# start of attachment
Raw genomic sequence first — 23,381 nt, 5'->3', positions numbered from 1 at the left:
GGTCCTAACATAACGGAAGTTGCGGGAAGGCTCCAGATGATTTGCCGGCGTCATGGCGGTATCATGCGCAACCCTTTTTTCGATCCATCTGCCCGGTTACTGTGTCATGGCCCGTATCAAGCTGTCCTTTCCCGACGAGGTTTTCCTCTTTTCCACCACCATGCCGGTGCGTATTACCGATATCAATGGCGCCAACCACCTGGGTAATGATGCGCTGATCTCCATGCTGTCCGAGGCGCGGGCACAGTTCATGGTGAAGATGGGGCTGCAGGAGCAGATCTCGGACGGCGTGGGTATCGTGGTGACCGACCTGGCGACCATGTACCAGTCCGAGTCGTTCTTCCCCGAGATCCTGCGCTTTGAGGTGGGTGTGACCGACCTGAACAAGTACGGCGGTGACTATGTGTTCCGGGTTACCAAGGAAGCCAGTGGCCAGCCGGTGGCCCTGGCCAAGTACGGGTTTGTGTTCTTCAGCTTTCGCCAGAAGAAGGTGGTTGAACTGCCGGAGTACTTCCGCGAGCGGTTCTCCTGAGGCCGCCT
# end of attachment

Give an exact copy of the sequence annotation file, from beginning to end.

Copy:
Raw genomic sequence first — 23,381 nt, 5'->3', positions numbered from 1 at the left:
GGTCCTAACATAACGGAAGTTGCGGGAAGGCTCCAGATGATTTGCCGGCGTCATGGCGGTATCATGCGCAACCCTTTTTTCGATCCATCTGCCCGGTTACTGTGTCATGGCCCGTATCAAGCTGTCCTTTCCCGACGAGGTTTTCCTCTTTTCCACCACCATGCCGGTGCGTATTACCGATATCAATGGCGCCAACCACCTGGGTAATGATGCGCTGATCTCCATGCTGTCCGAGGCGCGGGCACAGTTCATGGTGAAGATGGGGCTGCAGGAGCAGATCTCGGACGGCGTGGGTATCGTGGTGACCGACCTGGCGACCATGTACCAGTCCGAGTCGTTCTTCCCCGAGATCCTGCGCTTTGAGGTGGGTGTGACCGACCTGAACAAGTACGGCGGTGACTATGTGTTCCGGGTTACCAAGGAAGCCAGTGGCCAGCCGGTGGCCCTGGCCAAGTACGGGTTTGTGTTCTTCAGCTTTCGCCAGAAGAAGGTGGTTGAACTGCCGGAGTACTTCCGCGAGCGGTTCTCCTGAGGCCGCCT